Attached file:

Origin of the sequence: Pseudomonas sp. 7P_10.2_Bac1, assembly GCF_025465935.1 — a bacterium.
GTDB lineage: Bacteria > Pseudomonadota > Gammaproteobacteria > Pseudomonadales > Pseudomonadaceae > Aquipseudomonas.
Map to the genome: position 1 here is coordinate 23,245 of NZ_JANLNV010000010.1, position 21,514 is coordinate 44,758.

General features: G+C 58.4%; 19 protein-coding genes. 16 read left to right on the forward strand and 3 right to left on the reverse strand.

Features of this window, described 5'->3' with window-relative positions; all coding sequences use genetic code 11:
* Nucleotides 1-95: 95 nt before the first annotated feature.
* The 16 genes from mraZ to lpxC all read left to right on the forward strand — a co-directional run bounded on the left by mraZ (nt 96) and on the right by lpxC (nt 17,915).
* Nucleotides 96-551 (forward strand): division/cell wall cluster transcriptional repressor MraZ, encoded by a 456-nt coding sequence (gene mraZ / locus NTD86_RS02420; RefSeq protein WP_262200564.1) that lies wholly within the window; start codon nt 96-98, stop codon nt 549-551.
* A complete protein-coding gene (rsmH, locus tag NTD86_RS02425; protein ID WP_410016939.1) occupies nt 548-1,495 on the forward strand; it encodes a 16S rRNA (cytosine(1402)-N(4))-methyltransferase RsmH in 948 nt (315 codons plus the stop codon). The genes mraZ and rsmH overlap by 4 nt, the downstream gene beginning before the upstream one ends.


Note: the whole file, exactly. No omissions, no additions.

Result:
Origin of the sequence: Pseudomonas sp. 7P_10.2_Bac1, assembly GCF_025465935.1 — a bacterium.
GTDB lineage: Bacteria > Pseudomonadota > Gammaproteobacteria > Pseudomonadales > Pseudomonadaceae > Aquipseudomonas.
Map to the genome: position 1 here is coordinate 23,245 of NZ_JANLNV010000010.1, position 21,514 is coordinate 44,758.

General features: G+C 58.4%; 19 protein-coding genes. 16 read left to right on the forward strand and 3 right to left on the reverse strand.

Features of this window, described 5'->3' with window-relative positions; all coding sequences use genetic code 11:
* Nucleotides 1-95: 95 nt before the first annotated feature.
* The 16 genes from mraZ to lpxC all read left to right on the forward strand — a co-directional run bounded on the left by mraZ (nt 96) and on the right by lpxC (nt 17,915).
* Nucleotides 96-551 (forward strand): division/cell wall cluster transcriptional repressor MraZ, encoded by a 456-nt coding sequence (gene mraZ / locus NTD86_RS02420; RefSeq protein WP_262200564.1) that lies wholly within the window; start codon nt 96-98, stop codon nt 549-551.
* A complete protein-coding gene (rsmH, locus tag NTD86_RS02425; protein ID WP_410016939.1) occupies nt 548-1,495 on the forward strand; it encodes a 16S rRNA (cytosine(1402)-N(4))-methyltransferase RsmH in 948 nt (315 codons plus the stop codon). The genes mraZ and rsmH overlap by 4 nt, the downstream gene beginning before the upstream one ends.